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“What do you do?” How common is that question when you’re networking, or in most conversations?
And what is your answer?
Take a pause here, because you can answer that question differently, in such a way that you make people take notice. This is about the power of storytelling and leaving a legacy that lingers in people’s minds.
This is what we explored in the most recent of our Marketing Challenge workshops, held at The St James’s Club, Manchester.
Contains No Nuts
Marketers will reiterate that when you promote a product or service you highlight the benefits, not the features. The features are not always what your prospects and customers need to know. What they need to know is how what you offer them will make a difference to their lives.
That is why marketing consumer goods is all about marketing lifestyles, aspirations and emotions.
Effective storytelling follows a similar principle. You miss out the nuts and bolts and focus on the stuff that resonates emotionally.
There are two key elements here: pain and legacy.
Pain and Legacy
Start with the pain:
- What problems do your customers and prospects have?
- What issues keep them awake at night?
- What could their long-term consequences be without your involvement?
Are they failing to maintain their profit margins, or suffering a high staff turnover? Are their energy bills too high, or their distribution channels too restricted?
Knowing and understanding these pains can be an initial attention-getter.
Then it’s about following it up with the legacy part:
- What changes have you enabled your customers, similar to the prospect you are addressing, to make?
- What are the long-term benefits of your involvement?
Boil this down to something concise and it is far more effective than simply telling people what you do.
While much marketing should be common sense, like all deceptively simple things, it can be hard to tell your stories well. It’s as much about developing a mindset as following guidelines or rules. This is what the first part of our recent Marketing Challenge event looked at.
Our Marketing Challenge events are informal and friendly, but focused. They are events with a purpose, enabling guests to attract, connect and educate their target audiences
Guest were given a storytelling structure, then we lead them through a dynamic, involving workshop where they developed their legacy stories.
Our aim is to ensure that guests leave with something that not only can they think about, but which they can use to improve their own marketing and engagement with customers and prospects.
That’s our legacy. What will be yours?
Is content marketing a dubious concept? Some might think so, because it shifts the emphasis away from selling. However, this is precisely why content marketing can be so effective.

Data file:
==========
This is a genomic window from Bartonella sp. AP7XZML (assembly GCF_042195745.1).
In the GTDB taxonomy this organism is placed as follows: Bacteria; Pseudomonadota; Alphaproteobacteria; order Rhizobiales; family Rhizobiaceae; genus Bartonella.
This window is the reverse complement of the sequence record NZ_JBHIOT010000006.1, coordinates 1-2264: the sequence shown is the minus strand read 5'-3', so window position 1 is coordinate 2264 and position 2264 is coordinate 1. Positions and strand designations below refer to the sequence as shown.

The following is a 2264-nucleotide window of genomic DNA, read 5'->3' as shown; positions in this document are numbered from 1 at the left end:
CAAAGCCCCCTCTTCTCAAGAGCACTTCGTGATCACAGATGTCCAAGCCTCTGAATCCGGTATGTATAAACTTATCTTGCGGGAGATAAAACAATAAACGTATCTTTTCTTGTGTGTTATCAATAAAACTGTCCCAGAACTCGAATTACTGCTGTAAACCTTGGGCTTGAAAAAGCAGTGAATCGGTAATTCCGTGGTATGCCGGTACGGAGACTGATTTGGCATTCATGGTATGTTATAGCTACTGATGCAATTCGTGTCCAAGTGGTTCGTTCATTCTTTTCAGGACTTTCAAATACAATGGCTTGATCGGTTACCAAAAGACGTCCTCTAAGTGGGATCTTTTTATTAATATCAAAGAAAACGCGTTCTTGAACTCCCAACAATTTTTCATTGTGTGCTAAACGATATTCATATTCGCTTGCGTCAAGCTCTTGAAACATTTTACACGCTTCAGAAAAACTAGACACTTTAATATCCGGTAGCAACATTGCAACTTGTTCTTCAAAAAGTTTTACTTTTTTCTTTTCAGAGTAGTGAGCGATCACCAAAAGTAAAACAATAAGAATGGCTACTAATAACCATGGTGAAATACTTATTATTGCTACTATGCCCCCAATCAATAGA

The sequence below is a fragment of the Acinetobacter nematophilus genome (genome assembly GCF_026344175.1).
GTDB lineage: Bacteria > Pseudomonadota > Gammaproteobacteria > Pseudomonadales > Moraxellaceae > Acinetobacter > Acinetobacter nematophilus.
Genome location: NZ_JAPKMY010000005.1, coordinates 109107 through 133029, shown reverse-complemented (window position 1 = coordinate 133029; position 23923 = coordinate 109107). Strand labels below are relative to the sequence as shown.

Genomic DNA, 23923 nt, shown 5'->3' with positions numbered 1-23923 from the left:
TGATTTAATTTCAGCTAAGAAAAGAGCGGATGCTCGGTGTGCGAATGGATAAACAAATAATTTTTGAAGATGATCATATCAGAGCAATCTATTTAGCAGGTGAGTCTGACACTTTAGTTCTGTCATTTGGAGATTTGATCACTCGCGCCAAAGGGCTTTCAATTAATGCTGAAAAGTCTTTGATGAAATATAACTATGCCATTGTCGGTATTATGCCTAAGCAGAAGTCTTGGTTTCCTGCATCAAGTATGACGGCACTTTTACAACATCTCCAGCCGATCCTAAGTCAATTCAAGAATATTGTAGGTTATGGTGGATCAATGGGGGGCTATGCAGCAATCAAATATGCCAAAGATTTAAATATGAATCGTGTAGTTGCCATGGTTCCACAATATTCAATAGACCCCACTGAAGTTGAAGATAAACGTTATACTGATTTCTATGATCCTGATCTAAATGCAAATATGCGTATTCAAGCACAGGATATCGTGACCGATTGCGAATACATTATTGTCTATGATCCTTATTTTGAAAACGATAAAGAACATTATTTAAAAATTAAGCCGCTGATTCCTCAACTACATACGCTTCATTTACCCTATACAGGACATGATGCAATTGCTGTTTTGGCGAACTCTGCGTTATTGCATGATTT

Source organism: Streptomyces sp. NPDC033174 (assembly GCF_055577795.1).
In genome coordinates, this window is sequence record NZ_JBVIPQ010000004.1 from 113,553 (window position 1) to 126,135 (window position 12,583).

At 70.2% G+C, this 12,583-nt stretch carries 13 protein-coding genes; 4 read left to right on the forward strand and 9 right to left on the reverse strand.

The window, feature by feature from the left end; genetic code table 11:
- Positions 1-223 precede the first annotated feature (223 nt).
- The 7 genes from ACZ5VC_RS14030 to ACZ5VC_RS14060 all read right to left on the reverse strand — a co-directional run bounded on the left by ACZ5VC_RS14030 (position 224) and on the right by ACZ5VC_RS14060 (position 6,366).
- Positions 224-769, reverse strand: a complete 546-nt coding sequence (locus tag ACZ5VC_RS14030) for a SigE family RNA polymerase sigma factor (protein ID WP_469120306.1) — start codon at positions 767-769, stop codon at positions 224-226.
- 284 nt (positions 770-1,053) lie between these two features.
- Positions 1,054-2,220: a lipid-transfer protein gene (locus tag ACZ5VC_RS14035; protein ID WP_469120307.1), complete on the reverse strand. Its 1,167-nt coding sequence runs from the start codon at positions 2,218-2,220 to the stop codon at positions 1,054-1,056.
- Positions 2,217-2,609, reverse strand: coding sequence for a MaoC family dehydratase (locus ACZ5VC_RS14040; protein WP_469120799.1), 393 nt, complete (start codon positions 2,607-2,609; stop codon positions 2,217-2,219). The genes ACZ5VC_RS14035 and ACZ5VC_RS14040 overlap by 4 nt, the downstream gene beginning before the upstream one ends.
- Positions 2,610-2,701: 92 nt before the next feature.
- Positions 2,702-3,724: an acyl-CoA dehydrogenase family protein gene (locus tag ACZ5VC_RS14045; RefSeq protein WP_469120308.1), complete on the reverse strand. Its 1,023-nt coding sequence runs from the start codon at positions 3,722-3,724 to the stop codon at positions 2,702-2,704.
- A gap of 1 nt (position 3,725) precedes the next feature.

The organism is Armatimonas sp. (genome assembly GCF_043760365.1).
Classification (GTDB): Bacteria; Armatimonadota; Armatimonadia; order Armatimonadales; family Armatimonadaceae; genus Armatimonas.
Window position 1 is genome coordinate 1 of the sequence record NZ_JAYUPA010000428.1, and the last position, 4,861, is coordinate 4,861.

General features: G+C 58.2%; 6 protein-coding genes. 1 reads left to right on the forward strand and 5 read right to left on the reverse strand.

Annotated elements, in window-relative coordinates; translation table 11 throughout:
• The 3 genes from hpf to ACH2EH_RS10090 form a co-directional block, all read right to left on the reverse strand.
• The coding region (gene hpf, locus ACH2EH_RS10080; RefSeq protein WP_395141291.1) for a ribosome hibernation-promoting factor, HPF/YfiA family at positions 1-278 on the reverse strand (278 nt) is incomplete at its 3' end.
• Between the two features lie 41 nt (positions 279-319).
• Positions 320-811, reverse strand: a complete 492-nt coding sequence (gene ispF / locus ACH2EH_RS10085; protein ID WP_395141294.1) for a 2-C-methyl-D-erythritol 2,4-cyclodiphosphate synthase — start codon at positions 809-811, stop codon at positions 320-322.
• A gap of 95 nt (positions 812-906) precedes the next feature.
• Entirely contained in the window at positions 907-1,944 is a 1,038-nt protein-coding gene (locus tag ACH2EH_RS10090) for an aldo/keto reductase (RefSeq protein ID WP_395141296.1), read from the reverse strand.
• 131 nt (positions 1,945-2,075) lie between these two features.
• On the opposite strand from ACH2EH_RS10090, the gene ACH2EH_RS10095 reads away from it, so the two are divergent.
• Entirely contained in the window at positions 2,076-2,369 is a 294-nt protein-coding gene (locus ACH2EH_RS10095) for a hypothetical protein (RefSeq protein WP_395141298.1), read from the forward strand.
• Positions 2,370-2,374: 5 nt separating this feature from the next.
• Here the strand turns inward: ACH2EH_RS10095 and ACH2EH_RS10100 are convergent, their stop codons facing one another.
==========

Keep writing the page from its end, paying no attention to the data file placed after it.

Content marketing is an essential means of building trust and relationships with prospects, contacts and customers in a digital age.
Imagine the traditional corner shop. It’s reputation in a neighbourhood may now be something of a cliché, but it can still be a place where the shopkeeper knows his customers well, where he has built face-to-face relationships with them, and where they trust him or her.
Content marketing helps to capture the essence of this corner shop experience and use it to help businesses reach out and connect with their target audience.
It uses three special ingredients to do this: personalisation, customer-focus, and value.
Make Content Marketing Personal
The digital experience, as a customer, can feel very remote and impersonal. However, using online channels can personalise what a business can offer, providing they use them in the right way.
Social media provides the perfect, organic marketing platform, providing you have the kind of content that can tap into your audience’s likes, needs and concerns.
Just like the shopkeeper talking to customers over the counter, ensure that your content makes your audience feel like you’re talking to them, directly and personally.
Concentrate on the Customer
Rather than attempting to sell something to your audience, your content should be empathetic, offers something of value and sees things from their perspective.
By making your audience know that you understand them, this allows them to build trust in you.
Good shopkeepers ask customers how they are, what ails them, what they’re interested in. It’s about the customer, first and foremost.
Give Good Value
If you give something extra, freely, people appreciate this. It’s a proven part of customer service and it works for content.
Content adds value because it addresses issues and recognises problems, and you can offer it as free advice to your prospects and customers. What do you want in return? Enough to be able to build a dialogue with your audience.
Using certain tools and analytics, we know exactly who is taking an interest in us and, in some instances, know what their pains are before they have spoken to us. This enables us to have a much focused dialogue.
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